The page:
By John Paul Castro You need not be involved in spearfishing for more than 10 minutes to find out there are two groups of hunters: those who use gun reels and those who use float lines. When I started, just like everyone else, I sought out knowledge from every outlet I could. Every person had a different reason for what they chose. The reel gives the diver the most freedom, the float line the highest feeling of safety. The reel can be useful when many divers are present or when there are obstacles in the water, whereas the float line and float can help with fighting bigger fish or making the diver more visible. Whatever method you chose, and for whatever reason you chose it, conditions and diving situations are always changing. Sometimes they change from one country to another, sometimes from one day to another, and in some locations they change from one dive to the next. This simple way of rigging your shooting line will allow you to choose to either clip on your reel or float line with any shaft rigged in this manner. This means you can go on a trip not knowing with certainty the diving conditions and be ready for all of them. First, you need a small section of tubing. This tubing can be just about anything, similar to a muzzle bungee....

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Product Review: Gill Gun

Words by Chris Okamoto The surest way to start a fight with a group of spearos is to step into a crowded room and ask them, “hey what’s the best speargun?” If you should be brave enough to ask that then as soon as the last word leaves your lips you probably want to dive for cover while covering your genitals (and any other susceptible area that is prone to injury by your peers) as no one will agree on this. For sure there are special guns for special situations. I love my Mori 65” enclosed teak for big wary yellowtail. 80 cm Rabitech pipe gun for halibut. 55” Wong carbon hybrid for shore diving white seabass. But for all around pelagics mixed with calicos? Hmm read on brother… As I learned the ropes I went from pipe guns, to hybrids, to customs and all around again. I’ve owned guns from many different makers; you might say I am a recovering gun whore. Somewhere around 2009 I started hearing guys talk about a gun made by Gilbert Gacula who used to own Spear-Diver spearguns. Gil used a cnc mill so each gun was to his exact specifications. I chatted with Gil for a while, as I wanted a new go to local gun. I wanted something with range and punch, something that could sling a 5/16” shaft accurately. I...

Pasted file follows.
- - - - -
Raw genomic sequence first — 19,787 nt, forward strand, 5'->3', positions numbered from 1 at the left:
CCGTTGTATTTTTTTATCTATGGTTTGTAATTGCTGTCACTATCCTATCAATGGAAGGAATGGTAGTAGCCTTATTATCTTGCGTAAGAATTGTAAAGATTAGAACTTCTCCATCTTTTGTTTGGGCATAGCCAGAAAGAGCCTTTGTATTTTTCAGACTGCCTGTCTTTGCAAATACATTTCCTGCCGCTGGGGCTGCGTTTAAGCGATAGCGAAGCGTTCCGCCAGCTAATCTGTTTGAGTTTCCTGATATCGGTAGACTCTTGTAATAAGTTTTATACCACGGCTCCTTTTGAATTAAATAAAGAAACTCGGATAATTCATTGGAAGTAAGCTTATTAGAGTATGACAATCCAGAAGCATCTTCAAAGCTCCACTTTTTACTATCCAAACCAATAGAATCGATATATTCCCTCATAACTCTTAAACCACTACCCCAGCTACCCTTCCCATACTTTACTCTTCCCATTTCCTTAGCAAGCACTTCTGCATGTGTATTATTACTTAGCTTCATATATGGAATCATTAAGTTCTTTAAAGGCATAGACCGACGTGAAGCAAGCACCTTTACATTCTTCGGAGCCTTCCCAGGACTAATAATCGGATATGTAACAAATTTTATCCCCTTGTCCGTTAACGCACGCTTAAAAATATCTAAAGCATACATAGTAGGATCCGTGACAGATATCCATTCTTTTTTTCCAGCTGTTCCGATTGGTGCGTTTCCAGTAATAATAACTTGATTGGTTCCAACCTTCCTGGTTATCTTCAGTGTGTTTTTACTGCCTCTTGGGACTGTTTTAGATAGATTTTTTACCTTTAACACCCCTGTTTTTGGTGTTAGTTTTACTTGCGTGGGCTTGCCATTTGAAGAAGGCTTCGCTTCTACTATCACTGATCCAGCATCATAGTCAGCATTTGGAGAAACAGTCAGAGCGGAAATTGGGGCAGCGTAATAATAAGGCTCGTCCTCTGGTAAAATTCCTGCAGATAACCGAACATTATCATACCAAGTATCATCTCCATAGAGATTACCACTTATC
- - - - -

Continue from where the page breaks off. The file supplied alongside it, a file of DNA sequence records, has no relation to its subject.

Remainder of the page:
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Doug and the Giant Pargo

by Chris Chaput What do you get when you combine experience, skill, luck, and total idiocy? This story! Doug Jones and I literally have 1,000 hours apiece of blue water hunting under our belts. And when I say “literally,” I don’t mean it like a 13 to 17-year-old girl means it. “Like, OMG I literally can’t even manage to wear anything other than my (****ing obnoxious) pajamas to the airport to travel for the second time EVER in my life!” Seriously, 1,000 hours is not an exaggeration. At the very least, we’ve floated around for enough time to realize when we’re on a slow trip. This story is about one such trip. And, of course, idiocy. A few years back, we were on the fifth day of a five day tuna hunting trip to our favorite fickle stomping grounds outside of Puerta Vallarta. Desperate for some action, Doug and I decided to ditch our 100′ bungee, three-float tuna rigs in exchange for a 75′ hard line with one 35l inflatable. Our intent was to finally to “tag team” the big pargo (cubera) we’d been seeing for years as we drifted past the ridge at Corbatena. We had our plan: one gun, two guys. One up, one down. The guy on the bottom shoots the fish, while the guy above limits the damage by pulling up the float line as...